Reformation vs. Reform

By Jaxson

Main Difference

The main difference between Reformation and Reform is that the Reformation is a Schism within the Western Christian Church in the 16th century and Reform is a large improvement of what is wrong, corrupt, unsatisfactory

  • Reformation

    The Reformation (alternatively named the Protestant Reformation or the European Reformation) was a movement within Western Christianity in 16th-century Europe that posed a religious and political challenge to the Catholic Church and in particular to papal authority. Although the Reformation is usually considered to have started with the publication of the Ninety-five Theses by Martin Luther in 1517, there was no schism between the Catholic Church and the nascent Luther until the 1521 Edict of Worms. The edict condemned Luther and officially banned citizens of the Holy Roman Empire from defending or propagating his ideas. The end of the Reformation era is disputed: it could be considered to end with the enactment of the confessions of faith. Other suggested ending years relate to the Counter-Reformation or the Peace of Westphalia. From a Catholic perspective, the Second Vatican Council called for an end to the Counter-Reformation.

  • Reform

    Reform (Latin: reformo) means the improvement or amendment of what is wrong, corrupt, unsatisfactory, etc. The use of the word in this way emerges in the late 18th century and is believed to originate from Christopher Wyvill’s Association movement which identified “Parliamentary Reform” as its primary aim. Reform is generally regarded as antithetical to revolution.

    Developing countries may carry out a wide range of reforms to improve their living standards, often with support from international financial institutions and aid agencies. This can include reforms to macroeconomic policy, the civil service, and public financial management.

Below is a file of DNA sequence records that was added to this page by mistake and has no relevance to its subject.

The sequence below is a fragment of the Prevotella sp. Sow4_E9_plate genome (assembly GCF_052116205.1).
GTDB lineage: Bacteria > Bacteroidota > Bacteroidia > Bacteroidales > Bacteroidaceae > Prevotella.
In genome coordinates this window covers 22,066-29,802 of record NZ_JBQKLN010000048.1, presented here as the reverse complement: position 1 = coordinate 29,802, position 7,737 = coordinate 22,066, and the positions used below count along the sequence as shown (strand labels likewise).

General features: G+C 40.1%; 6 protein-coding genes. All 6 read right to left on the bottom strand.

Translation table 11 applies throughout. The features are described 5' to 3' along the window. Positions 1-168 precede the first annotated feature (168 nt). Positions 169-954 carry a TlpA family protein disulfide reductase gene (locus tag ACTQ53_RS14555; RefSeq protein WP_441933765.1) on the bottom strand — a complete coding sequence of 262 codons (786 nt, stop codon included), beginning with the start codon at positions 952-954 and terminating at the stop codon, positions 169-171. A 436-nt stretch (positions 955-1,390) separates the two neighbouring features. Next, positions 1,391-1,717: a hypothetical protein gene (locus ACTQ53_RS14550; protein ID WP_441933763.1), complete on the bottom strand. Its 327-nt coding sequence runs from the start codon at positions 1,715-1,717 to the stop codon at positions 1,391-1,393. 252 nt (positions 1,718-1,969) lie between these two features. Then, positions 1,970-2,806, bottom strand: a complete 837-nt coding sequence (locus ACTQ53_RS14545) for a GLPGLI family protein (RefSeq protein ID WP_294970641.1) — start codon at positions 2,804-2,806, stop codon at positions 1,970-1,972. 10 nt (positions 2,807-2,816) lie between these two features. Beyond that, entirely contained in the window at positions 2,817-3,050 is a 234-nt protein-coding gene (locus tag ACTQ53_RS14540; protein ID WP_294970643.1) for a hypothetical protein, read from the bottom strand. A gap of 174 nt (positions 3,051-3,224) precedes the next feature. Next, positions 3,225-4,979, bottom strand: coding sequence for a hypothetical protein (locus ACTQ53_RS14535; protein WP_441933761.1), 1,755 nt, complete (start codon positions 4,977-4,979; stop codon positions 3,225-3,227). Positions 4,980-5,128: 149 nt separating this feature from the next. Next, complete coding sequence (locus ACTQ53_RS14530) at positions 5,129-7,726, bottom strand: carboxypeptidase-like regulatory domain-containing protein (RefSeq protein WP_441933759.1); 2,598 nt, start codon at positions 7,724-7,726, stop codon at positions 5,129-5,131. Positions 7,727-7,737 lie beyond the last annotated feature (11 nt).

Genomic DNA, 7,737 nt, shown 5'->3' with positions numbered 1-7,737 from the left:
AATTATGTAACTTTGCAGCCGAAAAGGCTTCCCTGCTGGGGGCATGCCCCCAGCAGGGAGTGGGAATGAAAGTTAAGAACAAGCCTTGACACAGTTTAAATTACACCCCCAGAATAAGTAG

In the United States, rotation in office or term limits would, by contrast, be more revolutionary, in altering basic political connections between incumbents and constituents.

  • Reformation (noun)

    An improvement (or an intended improvement) in the existing form or condition of institutions or practices, etc.; intended to make a striking change for the better in social, political or religious affairs or in the conduct of persons or operation of organizations.

  • Reformation (noun)

    Change or correction, by a court in equity, to a written instrument to conform to the original intention of the parties.

  • Reform (noun)

    The change of something that is defective, broken, inefficient or otherwise negative, in order to correct or improve it

    “The elections need to undergo a serious reform.”

    “A major reform is needed to improve the efficiency in the factory.”

  • Reform (verb)

    To put into a new and improved form or condition; to restore to a former good state, or bring from bad to good; to change from worse to better

    “to reform a profligate man; to reform corrupt manners or morals; to reform a criminal”

  • Reform (verb)

    To return to a good state; to amend or correct one’s own character or habits

    “It is hoped that many criminals, upon being freed, will eventually reform.”

  • Reform (verb)

    To form again or in a new configuration.

    “This product contains reformed meat.”

    “The regiment reformed after surviving the first attack.”


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